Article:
Bitcoin’s market cap surpasses $170bn as halving nears

Having observed a confluence of positive signals that imply upward continuation, analysts are leaning bullish on Bitcoin ahead of the halving.

Copper Team

With the scheduled arrival of Bitcoin’s halving now just days away, recession fears have done little to nullify hype around the event.

In fact, many crypto pundits are suggesting that there is plenty of oxygen to drive the market to $10,000 even before the halving.

The top cryptocurrency is currently enjoying the wind in its sails. Its recent bull-run and 15% spike in value over the past week alone has ushered in the return of ambitious price targets following the halving.

The gut-wrenching volatility of Bitcoin has never been more apparent than in the last few months.

At the time of writing, the flagship cryptocurrency’s decisive break through the $9,000 mark positions its market cap above $170bn.

However, the cryptoasset, which soared as high as $10,500 in mid-February and dipped as low as $3,800 the following month, has now rebounded in spectacular fashion.

Not only has Bitcoin erased all the losses from the coronavirus sell-off in March, but it has starkly outperformed every major traditional market in 2020 – including gold, and resurrected the controversial digital gold narrative that suffered a major blow during the recent downtrend. Conversation in the digital asset sector is also turning to Bitcoin’s role in the unprecedented monetary and fiscal stimulus unleashed by central banks around the world.

Hedge against inflation

Dmitry Tokarev, CEO at Copper, believes that further down the road, this fiscal and monetary stimulus will likely set off a bout of inflation.

He commented: “We are all witnessing the most extensive quantitative easing programmes ever seen to mitigate the effects of coronavirus on the markets. Gold aside, the list of alternative assets to consider as a hedge against uncertainty in the global markets are far and few between. There are some early signs suggesting that investors are turning to cryptocurrencies, both as a key tool of diversification and a hedge against the inevitable uncertainties to come.”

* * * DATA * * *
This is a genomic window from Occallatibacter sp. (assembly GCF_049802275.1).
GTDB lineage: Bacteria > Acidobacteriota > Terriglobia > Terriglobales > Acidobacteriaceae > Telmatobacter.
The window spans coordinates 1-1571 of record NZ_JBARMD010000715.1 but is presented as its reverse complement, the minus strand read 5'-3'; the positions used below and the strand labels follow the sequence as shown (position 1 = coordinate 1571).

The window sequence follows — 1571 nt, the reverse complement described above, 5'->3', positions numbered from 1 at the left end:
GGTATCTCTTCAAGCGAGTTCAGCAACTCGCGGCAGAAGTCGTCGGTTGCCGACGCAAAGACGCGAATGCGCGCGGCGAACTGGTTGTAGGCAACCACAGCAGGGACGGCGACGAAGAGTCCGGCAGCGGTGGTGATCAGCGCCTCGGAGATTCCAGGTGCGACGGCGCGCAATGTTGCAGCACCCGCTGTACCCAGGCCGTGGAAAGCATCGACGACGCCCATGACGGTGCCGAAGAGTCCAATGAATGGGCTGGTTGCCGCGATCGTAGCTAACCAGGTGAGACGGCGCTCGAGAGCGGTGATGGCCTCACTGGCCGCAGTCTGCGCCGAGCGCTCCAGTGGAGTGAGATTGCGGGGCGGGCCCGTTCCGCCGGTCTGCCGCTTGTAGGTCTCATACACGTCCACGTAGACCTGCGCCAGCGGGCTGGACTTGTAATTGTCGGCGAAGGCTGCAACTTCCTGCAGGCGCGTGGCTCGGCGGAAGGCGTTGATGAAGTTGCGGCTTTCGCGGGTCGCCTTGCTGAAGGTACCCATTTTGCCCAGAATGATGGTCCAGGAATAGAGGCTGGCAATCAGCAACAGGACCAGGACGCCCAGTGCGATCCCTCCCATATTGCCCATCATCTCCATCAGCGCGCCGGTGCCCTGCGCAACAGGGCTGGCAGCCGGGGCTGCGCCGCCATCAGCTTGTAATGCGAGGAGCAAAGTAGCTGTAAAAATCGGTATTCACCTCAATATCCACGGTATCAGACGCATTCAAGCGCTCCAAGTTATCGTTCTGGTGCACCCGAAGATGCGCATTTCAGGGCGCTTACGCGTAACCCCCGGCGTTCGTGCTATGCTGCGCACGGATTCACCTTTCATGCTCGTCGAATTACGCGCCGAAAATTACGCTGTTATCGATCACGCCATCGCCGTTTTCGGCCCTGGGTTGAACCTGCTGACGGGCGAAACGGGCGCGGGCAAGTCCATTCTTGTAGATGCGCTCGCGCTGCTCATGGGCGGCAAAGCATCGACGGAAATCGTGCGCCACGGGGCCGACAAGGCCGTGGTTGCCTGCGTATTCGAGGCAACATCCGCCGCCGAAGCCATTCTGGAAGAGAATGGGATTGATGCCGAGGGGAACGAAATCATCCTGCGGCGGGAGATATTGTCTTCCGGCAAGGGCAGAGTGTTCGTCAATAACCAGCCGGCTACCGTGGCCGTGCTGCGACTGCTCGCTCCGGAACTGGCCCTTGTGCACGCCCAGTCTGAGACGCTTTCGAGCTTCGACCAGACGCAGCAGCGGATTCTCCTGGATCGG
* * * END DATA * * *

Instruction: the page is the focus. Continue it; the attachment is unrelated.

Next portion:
On Thursday 7 May, it was announced that Paul Tudor Jones, one of Wall Street’s most-successful and seasoned hedge fund managers, is buying Bitcoin as a hedge against the inflation he believes is coming due to central banks printing money. In a market outlook note he entitled ‘The Great Monetary Inflation’, Jones told his clients.’ “If I am forced to forecast, my bet is it will be Bitcoin.” He also reportedly mentioned that the cryptocurrency reminds him of the role gold played in the 1970s.

His comments came as the UK’s central bank issued a statement to declare that its monetary policy committee had voted unanimously to keep the interest rate at 0.1%. The BoE’s statement painted a bleak picture of the UK economy, referencing a more unpleasant kind of halving on the cards; in the short term, the central bank predicts a halving in business investment as well as a near halving in business sales.

Tokarev said: “With the financial markets currently plunged in chaos and ambiguity, the imminent Bitcoin halving presents a glint of certainty in the short-term. You will note the irony here.”

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